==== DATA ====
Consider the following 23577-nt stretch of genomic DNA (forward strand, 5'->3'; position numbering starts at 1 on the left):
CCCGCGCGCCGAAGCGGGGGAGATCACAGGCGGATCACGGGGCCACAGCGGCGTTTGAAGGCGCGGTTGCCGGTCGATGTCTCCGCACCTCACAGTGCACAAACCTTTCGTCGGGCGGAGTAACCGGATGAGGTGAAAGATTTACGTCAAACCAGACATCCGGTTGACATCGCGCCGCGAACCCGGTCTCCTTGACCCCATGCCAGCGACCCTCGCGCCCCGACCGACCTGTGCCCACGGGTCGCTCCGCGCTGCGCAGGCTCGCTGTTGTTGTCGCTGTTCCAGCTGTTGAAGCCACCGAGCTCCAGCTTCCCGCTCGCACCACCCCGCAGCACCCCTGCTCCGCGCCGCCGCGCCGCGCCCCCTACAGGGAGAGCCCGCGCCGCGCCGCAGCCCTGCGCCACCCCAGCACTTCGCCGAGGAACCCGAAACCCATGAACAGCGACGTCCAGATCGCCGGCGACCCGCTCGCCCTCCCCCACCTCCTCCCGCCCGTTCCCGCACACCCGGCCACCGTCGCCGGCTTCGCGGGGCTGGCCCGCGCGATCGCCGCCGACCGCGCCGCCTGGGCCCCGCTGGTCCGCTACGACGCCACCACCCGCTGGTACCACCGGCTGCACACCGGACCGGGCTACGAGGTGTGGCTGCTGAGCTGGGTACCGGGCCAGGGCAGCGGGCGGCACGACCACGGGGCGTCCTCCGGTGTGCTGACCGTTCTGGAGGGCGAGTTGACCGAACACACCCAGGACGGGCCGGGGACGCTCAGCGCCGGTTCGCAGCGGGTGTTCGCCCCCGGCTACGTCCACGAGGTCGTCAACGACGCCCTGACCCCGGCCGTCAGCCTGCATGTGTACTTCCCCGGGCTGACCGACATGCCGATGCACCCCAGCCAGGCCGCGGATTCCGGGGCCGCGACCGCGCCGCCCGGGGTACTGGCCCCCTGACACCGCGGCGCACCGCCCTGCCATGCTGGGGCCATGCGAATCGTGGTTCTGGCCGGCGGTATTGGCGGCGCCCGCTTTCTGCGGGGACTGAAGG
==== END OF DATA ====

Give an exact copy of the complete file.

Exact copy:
Consider the following 23577-nt stretch of genomic DNA (forward strand, 5'->3'; position numbering starts at 1 on the left):
CCCGCGCGCCGAAGCGGGGGAGATCACAGGCGGATCACGGGGCCACAGCGGCGTTTGAAGGCGCGGTTGCCGGTCGATGTCTCCGCACCTCACAGTGCACAAACCTTTCGTCGGGCGGAGTAACCGGATGAGGTGAAAGATTTACGTCAAACCAGACATCCGGTTGACATCGCGCCGCGAACCCGGTCTCCTTGACCCCATGCCAGCGACCCTCGCGCCCCGACCGACCTGTGCCCACGGGTCGCTCCGCGCTGCGCAGGCTCGCTGTTGTTGTCGCTGTTCCAGCTGTTGAAGCCACCGAGCTCCAGCTTCCCGCTCGCACCACCCCGCAGCACCCCTGCTCCGCGCCGCCGCGCCGCGCCCCCTACAGGGAGAGCCCGCGCCGCGCCGCAGCCCTGCGCCACCCCAGCACTTCGCCGAGGAACCCGAAACCCATGAACAGCGACGTCCAGATCGCCGGCGACCCGCTCGCCCTCCCCCACCTCCTCCCGCCCGTTCCCGCACACCCGGCCACCGTCGCCGGCTTCGCGGGGCTGGCCCGCGCGATCGCCGCCGACCGCGCCGCCTGGGCCCCGCTGGTCCGCTACGACGCCACCACCCGCTGGTACCACCGGCTGCACACCGGACCGGGCTACGAGGTGTGGCTGCTGAGCTGGGTACCGGGCCAGGGCAGCGGGCGGCACGACCACGGGGCGTCCTCCGGTGTGCTGACCGTTCTGGAGGGCGAGTTGACCGAACACACCCAGGACGGGCCGGGGACGCTCAGCGCCGGTTCGCAGCGGGTGTTCGCCCCCGGCTACGTCCACGAGGTCGTCAACGACGCCCTGACCCCGGCCGTCAGCCTGCATGTGTACTTCCCCGGGCTGACCGACATGCCGATGCACCCCAGCCAGGCCGCGGATTCCGGGGCCGCGACCGCGCCGCCCGGGGTACTGGCCCCCTGACACCGCGGCGCACCGCCCTGCCATGCTGGGGCCATGCGAATCGTGGTTCTGGCCGGCGGTATTGGCGGCGCCCGCTTTCTGCGGGGACTGAAGG